After its re-establishment, the 102nd Observation Squadron spent most of the remainder of the 1920s and 1930s at Miller Field, a wartime facility on Staten Island. When the United States entered World War II, the 102nd Observation Squadron was again activated for Federal service. However, like many of the organized Guard aviation units, it was stripped of experienced pilots and maintenance personnel who were used as cadres for the rapidly expanding Army Air Forces. Most of the members served in other units during the war and the 102nd Observation Squadron would go through several transformations during the war. It would serve as a reconnaissance squadron and a light bombardment unit. It flew coastal defense missions along the eastern seaboard and the Gulf of Mexico.
The 102nd Bombardment Squadron (L) returned to state control once more at the end of World War II. On May 24, 1946, it was assigned to the newly formed 106th Bombardment Wing (L). The Wing was relocated to the naval air station at Floyd Bennett Field, Brooklyn, NY. The 106th Bombardment Wing received the lineage and honors from a World War II Army Air Forces unit, the 394th Bombardment Group (M), a 9th Air Force B-26 group that operated out of England and France.
The postwar years saw numerous mission and aircraft changes. When the Korean War broke out in June 1950, the entire 106th Bomb Wing returned to Federal service and was assigned to March AFB, CA. The Wing traded its Douglas B-26 Invaders for the larger Boeing B-29 Superfortress in 1951. The Wing returned to New York State control in 1952. After returning to New York, the 106th Bomb Wing regained its light bombers and flew them until its conversion to an air defense fighter unit in 1956. In the space of three years, the newly redesignated 106th Fighter Wing completed three aircraft conversions. It operated the Lockheed T-33, a trainer version of the F-80 Shooting Star, the Lockheed F-94 Starfire and the North American F-86 Sabrejet. In 1959, the unit was again given a new mission and new aircraft when it became an airlift group equipped with the Fairchild C-119 “Flying Boxcar.” It operated as a general transport and aeromedical evacuation unit until being re-equipped with the Boeing C-97 Stratofreighter in 1962. In 1969, the C-97s were modified into the tanker version, the KC-97 Stratotanker. The 106th flew this aircraft until 1972.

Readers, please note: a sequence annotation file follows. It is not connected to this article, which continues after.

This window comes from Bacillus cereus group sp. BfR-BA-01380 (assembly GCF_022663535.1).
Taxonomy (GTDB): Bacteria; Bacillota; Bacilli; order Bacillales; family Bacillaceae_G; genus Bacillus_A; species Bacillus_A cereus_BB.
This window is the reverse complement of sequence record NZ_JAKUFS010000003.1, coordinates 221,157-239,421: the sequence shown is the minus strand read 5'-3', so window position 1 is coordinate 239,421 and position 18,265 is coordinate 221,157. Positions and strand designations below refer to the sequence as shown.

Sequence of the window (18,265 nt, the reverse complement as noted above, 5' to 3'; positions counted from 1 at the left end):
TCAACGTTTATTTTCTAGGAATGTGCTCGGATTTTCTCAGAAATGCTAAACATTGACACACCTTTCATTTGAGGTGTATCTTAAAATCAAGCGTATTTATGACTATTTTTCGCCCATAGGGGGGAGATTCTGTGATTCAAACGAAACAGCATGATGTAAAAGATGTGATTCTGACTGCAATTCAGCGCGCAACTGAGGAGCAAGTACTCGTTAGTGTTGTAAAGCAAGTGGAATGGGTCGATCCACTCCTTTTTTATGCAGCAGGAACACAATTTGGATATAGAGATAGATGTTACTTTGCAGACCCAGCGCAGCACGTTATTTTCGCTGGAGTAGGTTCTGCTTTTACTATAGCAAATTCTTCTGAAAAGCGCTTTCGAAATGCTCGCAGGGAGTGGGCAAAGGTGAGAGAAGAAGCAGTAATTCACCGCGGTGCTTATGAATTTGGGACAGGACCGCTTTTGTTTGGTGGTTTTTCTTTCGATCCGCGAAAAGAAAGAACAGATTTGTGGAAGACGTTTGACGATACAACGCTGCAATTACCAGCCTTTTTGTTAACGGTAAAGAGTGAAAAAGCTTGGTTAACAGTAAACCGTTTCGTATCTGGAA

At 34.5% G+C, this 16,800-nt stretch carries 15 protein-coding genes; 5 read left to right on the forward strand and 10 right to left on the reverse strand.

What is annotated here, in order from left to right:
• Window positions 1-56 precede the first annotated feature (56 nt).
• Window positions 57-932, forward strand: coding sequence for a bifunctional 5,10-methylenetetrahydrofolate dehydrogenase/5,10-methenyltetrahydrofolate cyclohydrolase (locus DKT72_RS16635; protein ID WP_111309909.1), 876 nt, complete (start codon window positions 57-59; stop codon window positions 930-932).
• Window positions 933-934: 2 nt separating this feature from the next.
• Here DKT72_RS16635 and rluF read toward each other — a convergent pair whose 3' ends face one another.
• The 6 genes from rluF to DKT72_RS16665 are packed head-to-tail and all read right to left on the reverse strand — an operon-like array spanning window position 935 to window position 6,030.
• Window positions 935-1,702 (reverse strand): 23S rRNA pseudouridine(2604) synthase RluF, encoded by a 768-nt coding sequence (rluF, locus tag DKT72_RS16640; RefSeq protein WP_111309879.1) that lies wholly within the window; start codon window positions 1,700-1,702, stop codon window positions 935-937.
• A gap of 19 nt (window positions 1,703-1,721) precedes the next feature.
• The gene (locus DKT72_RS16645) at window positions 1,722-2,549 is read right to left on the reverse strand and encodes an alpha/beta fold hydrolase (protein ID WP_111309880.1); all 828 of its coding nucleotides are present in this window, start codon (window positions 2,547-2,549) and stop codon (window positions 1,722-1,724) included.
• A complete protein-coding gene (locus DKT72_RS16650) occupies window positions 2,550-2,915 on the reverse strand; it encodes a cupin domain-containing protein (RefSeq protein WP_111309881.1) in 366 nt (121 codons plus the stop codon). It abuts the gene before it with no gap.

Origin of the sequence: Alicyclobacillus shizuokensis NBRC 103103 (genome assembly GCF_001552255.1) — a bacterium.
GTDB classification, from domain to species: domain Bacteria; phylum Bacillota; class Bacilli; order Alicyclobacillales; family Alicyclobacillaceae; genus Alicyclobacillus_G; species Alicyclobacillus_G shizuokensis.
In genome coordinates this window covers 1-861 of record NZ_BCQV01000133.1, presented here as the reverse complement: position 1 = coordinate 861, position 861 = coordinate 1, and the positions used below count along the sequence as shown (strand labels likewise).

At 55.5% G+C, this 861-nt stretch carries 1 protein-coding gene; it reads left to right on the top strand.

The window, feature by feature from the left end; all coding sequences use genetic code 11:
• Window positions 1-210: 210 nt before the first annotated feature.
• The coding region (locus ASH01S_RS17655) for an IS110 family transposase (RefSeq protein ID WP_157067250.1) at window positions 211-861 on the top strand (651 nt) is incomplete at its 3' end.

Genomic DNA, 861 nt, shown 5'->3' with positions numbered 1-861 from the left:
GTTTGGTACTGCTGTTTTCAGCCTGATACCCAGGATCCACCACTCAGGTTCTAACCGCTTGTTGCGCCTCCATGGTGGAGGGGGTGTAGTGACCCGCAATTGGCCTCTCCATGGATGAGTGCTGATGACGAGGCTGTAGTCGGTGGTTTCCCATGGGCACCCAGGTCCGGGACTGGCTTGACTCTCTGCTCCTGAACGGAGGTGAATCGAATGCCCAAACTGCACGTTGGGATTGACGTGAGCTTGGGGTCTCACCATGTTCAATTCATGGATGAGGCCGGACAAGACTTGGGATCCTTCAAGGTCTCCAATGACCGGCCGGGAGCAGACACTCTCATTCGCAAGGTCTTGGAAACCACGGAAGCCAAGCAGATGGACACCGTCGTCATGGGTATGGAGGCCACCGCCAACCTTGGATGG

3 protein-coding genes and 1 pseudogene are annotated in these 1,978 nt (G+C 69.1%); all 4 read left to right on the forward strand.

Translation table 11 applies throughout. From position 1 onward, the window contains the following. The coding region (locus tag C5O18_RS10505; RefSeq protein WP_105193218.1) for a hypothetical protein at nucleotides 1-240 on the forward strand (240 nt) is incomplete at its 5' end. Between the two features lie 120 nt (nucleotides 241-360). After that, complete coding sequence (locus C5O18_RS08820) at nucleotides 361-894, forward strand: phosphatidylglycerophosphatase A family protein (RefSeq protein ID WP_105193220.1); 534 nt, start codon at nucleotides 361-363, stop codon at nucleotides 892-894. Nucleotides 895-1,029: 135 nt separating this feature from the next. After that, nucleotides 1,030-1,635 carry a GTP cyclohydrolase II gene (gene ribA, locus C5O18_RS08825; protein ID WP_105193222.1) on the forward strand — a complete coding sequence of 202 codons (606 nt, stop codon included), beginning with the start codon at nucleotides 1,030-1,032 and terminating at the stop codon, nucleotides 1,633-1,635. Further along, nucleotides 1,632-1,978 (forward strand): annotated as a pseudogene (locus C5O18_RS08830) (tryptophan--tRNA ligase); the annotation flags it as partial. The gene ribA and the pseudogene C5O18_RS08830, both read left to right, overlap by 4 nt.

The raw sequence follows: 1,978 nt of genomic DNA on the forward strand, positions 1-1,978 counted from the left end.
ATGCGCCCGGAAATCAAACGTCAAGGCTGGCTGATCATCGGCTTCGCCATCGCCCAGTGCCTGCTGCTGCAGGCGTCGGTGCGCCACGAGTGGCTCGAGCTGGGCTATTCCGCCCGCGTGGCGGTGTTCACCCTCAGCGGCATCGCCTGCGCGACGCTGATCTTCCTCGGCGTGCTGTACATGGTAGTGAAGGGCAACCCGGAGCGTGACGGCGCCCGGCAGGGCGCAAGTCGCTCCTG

In 1969, the Air Force closed Suffolk County Air Force Base; it remained vacant for less than a year when the Air National Guard relocated the 106th from its home of 24 years, Floyd Bennett Field to eastern Long Island. The 106th Air Refueling Group moved to Suffolk County Airport in 1970 and returned to the air defense community in 1972 when it received the Convair F-102 “Delta Dagger.” Once again, the Wing’s mission was short lived. The year 1975 would see a dramatic mission change for the 106th Fighter Interceptor Group, one that would have far reaching impact and long lasting significance for the unit, Long Island and the nation.